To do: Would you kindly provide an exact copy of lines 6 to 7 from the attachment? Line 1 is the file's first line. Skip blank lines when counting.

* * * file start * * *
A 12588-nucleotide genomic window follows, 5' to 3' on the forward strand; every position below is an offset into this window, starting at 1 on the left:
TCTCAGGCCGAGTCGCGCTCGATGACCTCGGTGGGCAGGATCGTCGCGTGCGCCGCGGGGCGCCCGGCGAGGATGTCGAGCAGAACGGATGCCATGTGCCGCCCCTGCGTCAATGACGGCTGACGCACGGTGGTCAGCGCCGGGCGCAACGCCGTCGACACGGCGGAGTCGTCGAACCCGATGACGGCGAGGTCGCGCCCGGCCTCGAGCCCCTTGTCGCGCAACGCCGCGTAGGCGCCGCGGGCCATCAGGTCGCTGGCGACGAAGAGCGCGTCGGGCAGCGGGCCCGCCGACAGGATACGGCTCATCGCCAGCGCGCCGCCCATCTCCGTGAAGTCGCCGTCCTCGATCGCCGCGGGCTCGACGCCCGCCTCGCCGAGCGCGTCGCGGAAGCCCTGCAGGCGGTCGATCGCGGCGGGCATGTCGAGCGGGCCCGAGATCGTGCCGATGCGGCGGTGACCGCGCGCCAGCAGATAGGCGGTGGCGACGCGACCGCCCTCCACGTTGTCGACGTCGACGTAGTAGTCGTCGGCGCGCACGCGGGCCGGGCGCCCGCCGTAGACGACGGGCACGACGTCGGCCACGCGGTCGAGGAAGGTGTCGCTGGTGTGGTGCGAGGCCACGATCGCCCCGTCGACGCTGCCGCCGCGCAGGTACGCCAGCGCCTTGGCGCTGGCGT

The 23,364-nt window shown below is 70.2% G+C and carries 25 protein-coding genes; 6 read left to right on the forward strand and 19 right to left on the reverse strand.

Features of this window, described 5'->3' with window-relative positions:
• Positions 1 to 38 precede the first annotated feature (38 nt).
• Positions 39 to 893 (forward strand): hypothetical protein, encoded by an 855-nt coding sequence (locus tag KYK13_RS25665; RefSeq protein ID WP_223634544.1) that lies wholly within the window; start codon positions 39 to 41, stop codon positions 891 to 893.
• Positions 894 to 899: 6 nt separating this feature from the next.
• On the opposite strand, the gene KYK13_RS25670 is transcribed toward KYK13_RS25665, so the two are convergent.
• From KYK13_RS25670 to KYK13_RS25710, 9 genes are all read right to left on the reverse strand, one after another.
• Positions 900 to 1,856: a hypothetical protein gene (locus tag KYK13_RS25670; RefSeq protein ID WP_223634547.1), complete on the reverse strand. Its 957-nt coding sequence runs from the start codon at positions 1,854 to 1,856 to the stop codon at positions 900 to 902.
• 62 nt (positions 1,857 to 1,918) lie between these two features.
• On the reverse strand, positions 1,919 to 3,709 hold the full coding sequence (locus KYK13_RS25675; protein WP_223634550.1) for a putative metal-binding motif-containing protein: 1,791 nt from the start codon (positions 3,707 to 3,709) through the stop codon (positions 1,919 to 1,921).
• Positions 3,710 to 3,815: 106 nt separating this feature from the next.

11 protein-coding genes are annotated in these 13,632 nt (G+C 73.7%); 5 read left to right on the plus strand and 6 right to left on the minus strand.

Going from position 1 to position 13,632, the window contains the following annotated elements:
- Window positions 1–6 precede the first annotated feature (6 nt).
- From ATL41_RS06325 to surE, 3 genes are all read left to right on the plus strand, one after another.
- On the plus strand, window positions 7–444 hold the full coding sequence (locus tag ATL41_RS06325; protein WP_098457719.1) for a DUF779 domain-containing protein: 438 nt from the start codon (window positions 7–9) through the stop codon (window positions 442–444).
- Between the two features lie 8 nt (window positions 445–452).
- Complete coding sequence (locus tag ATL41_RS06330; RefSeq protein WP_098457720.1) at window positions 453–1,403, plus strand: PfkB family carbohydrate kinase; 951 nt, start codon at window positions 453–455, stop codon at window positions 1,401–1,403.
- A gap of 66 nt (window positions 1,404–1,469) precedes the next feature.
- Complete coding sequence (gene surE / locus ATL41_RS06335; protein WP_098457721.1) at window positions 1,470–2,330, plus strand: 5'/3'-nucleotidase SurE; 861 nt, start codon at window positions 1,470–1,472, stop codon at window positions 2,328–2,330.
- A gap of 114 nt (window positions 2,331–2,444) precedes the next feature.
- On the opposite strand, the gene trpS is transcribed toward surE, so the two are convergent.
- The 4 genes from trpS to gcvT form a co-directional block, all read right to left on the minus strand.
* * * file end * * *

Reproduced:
• Positions 39 to 893 (forward strand): hypothetical protein, encoded by an 855-nt coding sequence (locus tag KYK13_RS25665; RefSeq protein ID WP_223634544.1) that lies wholly within the window; start codon positions 39 to 41, stop codon positions 891 to 893.
• Positions 894 to 899: 6 nt separating this feature from the next.